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When President Barack Obama announced his plans to shield millions of immigrants from deportation, Congress and the commentariat pilloried him for acting unilaterally. When President Donald Trump attempted to ban immigration from six predominantly Muslim counties, a different collection of critics attacked the action as tyrannical. Beneath this polarized political resistance lies a widely shared belief: that Congress, not the President, makes our immigration policies, dictating who can come to the United States, and who can stay, in a detailed and comprehensive legislative code.
In The President and Immigration Law, Adam Cox and Cristina Rodriguez shatter the myth that Congress controls immigration policy. Drawing on a wide range of sources-rich historical materials, unique data on immigration enforcement, and insider accounts of our nation's massive immigration bureaucracy-they tell the story of how the President became our immigration policymaker in chief over the course of two centuries. From founding-era debates over the Alien and Sedition Acts to Jimmy Carter's intervention during the Mariel boatlift from Cuba, presidential crisis management has played an important role in this story. Far more foundational, however, has been the ordinary executive obligation to enforce the law. Over time, the power born of that duty has become the central vehicle for making immigration policy in the United States.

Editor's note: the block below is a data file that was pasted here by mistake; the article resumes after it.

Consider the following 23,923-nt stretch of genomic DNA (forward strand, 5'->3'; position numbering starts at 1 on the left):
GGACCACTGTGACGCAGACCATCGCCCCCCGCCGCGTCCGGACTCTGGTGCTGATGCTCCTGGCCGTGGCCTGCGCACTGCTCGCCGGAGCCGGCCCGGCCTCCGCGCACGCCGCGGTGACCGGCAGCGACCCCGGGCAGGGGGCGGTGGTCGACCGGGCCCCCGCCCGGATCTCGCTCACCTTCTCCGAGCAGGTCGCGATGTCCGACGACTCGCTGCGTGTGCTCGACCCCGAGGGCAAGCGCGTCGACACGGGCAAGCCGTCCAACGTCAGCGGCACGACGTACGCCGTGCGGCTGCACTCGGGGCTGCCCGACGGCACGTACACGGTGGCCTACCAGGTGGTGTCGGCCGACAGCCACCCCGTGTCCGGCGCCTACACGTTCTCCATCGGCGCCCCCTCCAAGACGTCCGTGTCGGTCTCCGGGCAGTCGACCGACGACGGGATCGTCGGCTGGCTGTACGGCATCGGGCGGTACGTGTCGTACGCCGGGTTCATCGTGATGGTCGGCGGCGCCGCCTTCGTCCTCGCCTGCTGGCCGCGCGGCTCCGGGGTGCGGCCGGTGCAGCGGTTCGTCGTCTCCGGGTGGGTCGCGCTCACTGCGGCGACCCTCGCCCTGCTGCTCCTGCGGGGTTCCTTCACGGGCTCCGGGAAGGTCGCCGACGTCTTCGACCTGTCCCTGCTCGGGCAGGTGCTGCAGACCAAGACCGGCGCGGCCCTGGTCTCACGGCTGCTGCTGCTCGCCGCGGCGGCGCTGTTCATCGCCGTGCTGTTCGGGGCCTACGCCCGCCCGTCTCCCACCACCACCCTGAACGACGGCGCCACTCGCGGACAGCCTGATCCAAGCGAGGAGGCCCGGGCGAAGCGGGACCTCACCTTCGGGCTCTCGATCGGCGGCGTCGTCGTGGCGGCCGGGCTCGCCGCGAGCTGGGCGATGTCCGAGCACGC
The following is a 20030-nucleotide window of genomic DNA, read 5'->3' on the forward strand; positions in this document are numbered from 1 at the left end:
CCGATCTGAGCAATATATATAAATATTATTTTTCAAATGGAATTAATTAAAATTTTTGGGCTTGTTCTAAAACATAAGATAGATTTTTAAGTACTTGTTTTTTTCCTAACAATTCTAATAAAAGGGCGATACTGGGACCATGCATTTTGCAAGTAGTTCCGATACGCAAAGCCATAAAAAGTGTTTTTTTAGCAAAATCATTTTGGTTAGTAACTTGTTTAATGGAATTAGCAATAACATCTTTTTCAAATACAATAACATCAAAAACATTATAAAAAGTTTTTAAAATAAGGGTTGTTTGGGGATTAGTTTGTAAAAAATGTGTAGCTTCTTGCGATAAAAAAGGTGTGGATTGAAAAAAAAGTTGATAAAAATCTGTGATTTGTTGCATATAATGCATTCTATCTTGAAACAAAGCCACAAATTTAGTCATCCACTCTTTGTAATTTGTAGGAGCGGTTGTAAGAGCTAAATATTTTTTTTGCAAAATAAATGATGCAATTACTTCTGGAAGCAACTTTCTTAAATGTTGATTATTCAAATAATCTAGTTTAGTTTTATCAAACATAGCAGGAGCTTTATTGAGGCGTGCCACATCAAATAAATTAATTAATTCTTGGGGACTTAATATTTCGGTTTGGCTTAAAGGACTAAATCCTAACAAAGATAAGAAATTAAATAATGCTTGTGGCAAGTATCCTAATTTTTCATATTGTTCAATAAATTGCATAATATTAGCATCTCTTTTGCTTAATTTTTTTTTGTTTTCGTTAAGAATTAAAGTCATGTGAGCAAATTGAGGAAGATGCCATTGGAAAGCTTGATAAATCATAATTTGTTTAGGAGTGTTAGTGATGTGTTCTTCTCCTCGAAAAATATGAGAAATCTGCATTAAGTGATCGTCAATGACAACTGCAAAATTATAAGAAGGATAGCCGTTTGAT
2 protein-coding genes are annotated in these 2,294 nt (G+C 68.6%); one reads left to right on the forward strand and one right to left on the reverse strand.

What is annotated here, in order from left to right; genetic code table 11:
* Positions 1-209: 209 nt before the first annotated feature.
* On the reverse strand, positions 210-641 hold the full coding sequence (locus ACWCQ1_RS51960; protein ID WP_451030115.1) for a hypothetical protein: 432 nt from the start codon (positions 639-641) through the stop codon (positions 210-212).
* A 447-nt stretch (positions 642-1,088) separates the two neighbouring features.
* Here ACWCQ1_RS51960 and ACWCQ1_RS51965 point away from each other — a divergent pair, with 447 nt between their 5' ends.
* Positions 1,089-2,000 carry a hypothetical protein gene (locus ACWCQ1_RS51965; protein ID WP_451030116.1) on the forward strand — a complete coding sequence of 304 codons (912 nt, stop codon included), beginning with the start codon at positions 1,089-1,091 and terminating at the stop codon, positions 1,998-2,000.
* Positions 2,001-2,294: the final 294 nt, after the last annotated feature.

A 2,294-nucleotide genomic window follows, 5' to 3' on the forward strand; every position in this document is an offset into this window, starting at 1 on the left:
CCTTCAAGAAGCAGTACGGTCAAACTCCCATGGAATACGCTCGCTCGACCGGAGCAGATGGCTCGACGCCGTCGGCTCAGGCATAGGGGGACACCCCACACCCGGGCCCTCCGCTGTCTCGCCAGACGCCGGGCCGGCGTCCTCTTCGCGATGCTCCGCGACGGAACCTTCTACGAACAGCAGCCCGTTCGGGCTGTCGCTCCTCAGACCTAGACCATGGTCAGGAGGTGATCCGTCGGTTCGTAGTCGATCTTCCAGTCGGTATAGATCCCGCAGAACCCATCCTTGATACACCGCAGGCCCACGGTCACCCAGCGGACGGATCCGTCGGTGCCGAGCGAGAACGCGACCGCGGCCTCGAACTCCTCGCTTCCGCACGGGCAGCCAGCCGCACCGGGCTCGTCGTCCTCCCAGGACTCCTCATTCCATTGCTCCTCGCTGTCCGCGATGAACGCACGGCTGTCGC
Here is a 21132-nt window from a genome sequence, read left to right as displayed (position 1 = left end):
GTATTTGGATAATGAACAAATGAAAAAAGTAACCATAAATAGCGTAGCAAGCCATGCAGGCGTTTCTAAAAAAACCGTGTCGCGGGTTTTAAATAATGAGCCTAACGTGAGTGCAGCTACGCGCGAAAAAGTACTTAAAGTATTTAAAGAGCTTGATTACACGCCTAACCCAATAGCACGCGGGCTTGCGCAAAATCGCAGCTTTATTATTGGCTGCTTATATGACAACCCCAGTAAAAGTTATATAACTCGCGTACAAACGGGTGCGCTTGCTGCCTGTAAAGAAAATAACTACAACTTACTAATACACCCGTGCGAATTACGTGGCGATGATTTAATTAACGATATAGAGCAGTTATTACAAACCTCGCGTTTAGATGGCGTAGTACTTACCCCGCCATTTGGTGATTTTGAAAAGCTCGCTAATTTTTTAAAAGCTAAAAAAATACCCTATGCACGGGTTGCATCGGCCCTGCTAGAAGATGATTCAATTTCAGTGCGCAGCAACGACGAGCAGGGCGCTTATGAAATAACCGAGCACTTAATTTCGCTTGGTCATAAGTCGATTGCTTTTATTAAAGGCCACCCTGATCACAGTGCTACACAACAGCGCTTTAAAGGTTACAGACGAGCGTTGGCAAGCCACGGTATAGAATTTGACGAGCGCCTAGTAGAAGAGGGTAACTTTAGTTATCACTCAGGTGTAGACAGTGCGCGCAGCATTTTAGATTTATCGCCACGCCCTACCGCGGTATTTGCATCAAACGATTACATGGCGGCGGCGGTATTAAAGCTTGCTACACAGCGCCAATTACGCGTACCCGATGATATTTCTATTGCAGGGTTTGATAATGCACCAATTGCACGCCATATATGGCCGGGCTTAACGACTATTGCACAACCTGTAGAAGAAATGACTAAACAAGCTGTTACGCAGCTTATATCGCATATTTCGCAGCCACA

A pathbreaking account of the President's relationship to Congress, The President and Immigration Law helps us better understand how the United States ended up running an enormous shadow immigration system-one in which nearly half of all noncitizens living in America are here in violation of the law. It also provides a blueprint for reform, one that accepts rather than laments the role the President plays in shaping the national community, while outlining strategies to curb the abuse of law enforcement authority in immigration and beyond.